Category: News

23 Jul 2020

Ocean wave energy company receives DOE boost for energy storage technology

Oscilla Power receives $1.1 million Phase II SBIR award to help investigate how farms of ocean wave energy devices can utilize energy storage to reduce costs.

SEATTLE, WASHINGTON, USA, July 23, 2020 / — Oscilla Power, Inc is pleased to announce that it has been selected for a $1.1 million Phase II SBIR award from the US Department of Energy. This award will help Oscilla develop a novel underwater energy storage technology and investigate how large-scale farms of ocean wave energy devices can be best connected to the grid.

This award will allow a continuation of work previously completed by Oscilla Power that emphasized the advantages of co-locating energy storage with wave energy systems. Large-scale energy storage has long been touted as crucial in increasing the effectiveness of variable renewables, such as wind or solar energy. As part of this new project, Oscilla will further develop its energy storage concept and investigate the effect of interconnecting a 50MW farm of its Triton wave energy devices into a power grid. The work is expected to indicate that large farms of wave energy devices can produce more reliable power than existing wind or solar plants.

Tim Mundon, VP Engineering for Oscilla, says, “Although ocean waves have very high short-term variability, they are much more consistent over longer periods of time, which is a key advantage of wave energy. Understanding how very large farms of devices interact may help us identify further optimizations that will drive down the costs of utility-scale wave energy.”

Oscilla Power will be working with Brayton Energy to develop the energy storage component of this new work. Brayton has previously developed an underwater compressed air energy storage system with the US DoE and Navy. Oscilla Power will also be working with experts from Oregon State University and Pacific Northwest National Laboratory to help understand the array and interconnection aspects for a 50MW farm of wave energy devices.

This work is expected to start shortly and will continue over the next two years. The award is a Phase II SBIR (Small Business Innovation & Research) award, funded through the Water Power Technology Office (WPTO), part of the Energy Efficiency (EERE) and Renewable Energy arm of the US Department of Energy (DOE).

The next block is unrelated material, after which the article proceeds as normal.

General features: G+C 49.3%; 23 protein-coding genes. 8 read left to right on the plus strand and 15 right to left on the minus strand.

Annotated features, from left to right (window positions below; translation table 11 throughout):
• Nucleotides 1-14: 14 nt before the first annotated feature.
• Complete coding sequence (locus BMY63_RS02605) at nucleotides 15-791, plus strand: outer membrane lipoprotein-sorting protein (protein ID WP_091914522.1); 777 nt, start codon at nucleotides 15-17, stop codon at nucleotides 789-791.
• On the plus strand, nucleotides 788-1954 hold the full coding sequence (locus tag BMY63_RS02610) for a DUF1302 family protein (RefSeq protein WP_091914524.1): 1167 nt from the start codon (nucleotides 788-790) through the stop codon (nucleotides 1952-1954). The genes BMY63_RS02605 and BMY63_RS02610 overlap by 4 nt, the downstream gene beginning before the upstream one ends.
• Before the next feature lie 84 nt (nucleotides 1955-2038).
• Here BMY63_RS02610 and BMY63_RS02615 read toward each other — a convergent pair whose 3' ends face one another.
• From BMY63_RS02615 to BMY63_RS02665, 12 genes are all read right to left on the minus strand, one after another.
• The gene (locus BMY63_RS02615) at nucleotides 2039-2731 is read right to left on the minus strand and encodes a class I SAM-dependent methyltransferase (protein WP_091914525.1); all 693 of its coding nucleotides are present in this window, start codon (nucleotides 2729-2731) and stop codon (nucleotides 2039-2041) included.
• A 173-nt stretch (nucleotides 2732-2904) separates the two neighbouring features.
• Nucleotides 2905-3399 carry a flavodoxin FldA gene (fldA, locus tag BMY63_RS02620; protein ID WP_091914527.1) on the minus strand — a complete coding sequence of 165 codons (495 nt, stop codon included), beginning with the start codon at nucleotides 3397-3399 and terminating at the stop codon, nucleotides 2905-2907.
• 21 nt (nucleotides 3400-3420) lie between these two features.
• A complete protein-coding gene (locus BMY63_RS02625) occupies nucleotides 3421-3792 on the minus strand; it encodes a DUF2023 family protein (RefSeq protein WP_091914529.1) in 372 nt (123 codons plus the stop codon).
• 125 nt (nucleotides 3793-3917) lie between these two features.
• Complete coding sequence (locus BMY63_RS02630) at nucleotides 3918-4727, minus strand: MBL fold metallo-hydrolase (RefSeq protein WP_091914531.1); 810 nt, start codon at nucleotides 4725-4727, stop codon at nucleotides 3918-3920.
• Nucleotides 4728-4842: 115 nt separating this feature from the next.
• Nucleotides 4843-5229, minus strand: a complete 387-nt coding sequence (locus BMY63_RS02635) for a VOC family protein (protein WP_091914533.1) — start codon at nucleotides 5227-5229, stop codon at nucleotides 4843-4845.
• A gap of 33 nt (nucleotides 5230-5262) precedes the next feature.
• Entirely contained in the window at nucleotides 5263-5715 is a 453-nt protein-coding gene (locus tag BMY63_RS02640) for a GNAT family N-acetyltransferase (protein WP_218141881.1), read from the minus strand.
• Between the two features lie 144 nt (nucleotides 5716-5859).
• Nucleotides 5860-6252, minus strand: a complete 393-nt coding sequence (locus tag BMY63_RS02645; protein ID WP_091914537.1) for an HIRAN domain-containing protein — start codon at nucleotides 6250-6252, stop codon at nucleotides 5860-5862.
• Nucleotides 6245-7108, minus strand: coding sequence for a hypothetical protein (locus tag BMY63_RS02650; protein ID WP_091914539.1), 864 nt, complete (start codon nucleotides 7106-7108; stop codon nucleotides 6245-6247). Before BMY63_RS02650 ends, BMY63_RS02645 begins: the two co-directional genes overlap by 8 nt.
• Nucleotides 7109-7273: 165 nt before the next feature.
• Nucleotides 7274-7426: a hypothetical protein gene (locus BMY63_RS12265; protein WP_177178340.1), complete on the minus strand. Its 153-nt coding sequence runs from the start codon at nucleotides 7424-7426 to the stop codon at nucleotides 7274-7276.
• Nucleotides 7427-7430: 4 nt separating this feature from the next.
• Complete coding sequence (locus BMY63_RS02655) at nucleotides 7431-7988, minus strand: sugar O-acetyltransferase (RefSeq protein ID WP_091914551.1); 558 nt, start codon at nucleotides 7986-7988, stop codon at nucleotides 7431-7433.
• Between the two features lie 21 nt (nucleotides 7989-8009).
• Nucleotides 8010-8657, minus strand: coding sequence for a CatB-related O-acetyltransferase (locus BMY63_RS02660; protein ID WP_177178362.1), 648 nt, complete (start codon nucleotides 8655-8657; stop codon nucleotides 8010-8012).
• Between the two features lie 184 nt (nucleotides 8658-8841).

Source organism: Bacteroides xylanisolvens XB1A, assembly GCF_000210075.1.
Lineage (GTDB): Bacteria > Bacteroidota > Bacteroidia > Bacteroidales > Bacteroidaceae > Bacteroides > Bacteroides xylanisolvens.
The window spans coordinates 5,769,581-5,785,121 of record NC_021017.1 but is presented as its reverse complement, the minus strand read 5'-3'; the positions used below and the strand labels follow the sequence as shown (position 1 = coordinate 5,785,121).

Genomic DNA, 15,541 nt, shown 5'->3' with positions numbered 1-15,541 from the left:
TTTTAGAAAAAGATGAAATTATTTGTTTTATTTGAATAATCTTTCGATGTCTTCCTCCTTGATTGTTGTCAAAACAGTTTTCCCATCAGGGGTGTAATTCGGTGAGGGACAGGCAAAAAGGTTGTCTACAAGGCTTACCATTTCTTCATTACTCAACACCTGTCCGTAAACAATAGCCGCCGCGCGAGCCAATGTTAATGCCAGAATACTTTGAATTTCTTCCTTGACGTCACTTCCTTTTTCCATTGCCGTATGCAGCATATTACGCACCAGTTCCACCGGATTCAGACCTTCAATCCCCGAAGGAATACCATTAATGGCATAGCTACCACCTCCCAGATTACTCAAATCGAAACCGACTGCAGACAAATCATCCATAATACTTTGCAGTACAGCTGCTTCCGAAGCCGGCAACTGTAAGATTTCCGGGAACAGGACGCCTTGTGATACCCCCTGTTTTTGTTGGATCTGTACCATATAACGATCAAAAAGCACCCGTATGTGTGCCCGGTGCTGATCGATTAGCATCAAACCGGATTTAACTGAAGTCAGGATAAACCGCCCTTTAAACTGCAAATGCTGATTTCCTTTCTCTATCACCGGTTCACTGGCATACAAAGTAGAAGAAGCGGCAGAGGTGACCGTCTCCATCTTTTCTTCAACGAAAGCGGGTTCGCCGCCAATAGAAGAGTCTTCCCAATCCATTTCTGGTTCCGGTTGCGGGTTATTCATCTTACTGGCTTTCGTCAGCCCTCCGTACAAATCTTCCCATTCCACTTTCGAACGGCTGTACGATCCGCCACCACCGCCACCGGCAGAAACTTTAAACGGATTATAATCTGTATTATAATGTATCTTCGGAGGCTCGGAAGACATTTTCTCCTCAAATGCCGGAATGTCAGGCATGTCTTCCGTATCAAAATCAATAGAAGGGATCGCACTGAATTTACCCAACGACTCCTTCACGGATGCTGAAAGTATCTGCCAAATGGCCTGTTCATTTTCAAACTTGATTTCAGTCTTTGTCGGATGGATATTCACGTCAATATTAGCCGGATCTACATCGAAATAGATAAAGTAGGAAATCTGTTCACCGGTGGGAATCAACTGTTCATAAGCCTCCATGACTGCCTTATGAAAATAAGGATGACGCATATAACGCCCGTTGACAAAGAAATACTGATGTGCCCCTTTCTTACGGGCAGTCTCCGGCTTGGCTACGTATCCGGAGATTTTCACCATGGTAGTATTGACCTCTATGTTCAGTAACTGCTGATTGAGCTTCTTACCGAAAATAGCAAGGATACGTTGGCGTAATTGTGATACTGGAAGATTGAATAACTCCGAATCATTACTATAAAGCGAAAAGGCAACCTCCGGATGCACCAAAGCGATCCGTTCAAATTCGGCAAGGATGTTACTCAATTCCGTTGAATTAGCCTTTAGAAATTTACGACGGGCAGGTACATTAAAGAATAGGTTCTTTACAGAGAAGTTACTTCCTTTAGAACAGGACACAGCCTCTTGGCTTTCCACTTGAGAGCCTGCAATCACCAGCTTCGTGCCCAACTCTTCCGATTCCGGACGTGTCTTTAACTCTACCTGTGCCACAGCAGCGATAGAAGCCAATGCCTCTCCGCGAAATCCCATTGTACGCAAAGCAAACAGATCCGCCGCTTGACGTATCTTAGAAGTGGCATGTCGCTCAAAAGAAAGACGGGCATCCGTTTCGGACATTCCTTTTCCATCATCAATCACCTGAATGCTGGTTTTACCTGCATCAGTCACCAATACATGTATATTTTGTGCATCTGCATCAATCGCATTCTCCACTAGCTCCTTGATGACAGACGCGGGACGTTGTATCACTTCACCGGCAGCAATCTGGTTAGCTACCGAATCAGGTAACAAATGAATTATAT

About Oscilla Power Inc.: Oscilla Power Inc. is developing advanced technology to extract energy from ocean waves. They are currently completing the construction of the Triton-C prototype, a 100kW wave energy converter that is expected to be tested in Hawaii next year.

10 Jul 2020

The Economic Tide Of This Renewable Resource Is Rising

Source: Benzinga, Author: Jaycee Tenn. In the early 1970s, various types of wave energy converters were proposed as concerns surrounding the 1973 oil crisis began to rise. Since then, R&D of wave energy has been growing as more and more investors and engineers have acknowledged the resource’s environmental and economic benefits. According to a 2020 Market Research Report, the global wave energy market is projected to reach USD 107 million by 2025 from an estimated market size of USD 44 million in 2020, at a CAGR of 19.3%.

For coastal regions, an adoption of wave power as the main source of energy could help to reduce greenhouse gas emissions. The waves off U.S. coasts have the estimated potential to produce as much as 2.64 trillion kilowatthours — equivalent to about 64% of the electricity generated in the U.S. in 2018.

What Is Wave Energy?

Wave energy conversion is the process of taking mechanical energy, that is derived from the ocean’s waves, and converting it into electrical energy to power homes, businesses, etc.

Ocean waves are caused by wind blowing along the ocean’s surface. These waves hold a tremendous amount of energy, and because the wind blows consistently and with a lot of force, the water is able to hold continuous waves.

In looking at renewable energy, an important factor to consider is the consistency and predictability of the renewable source being used. Since the ocean is a 24/7 resource, waves are continuously being produced with varying intensity throughout the day. This massive and highly predictable resource puts wave energy amongst one the most reliable sources for alternative energy.

Multiple companies around the world have been able to harness wave energy through the invention of energy converters. Triton WEC, designed and created by Oscilla Power, utilizes an innovative design that adapts to the fluctuating force of the ocean’s waves, regardless of how much fluctuation is occurring.

The Benefits Of Wave Energy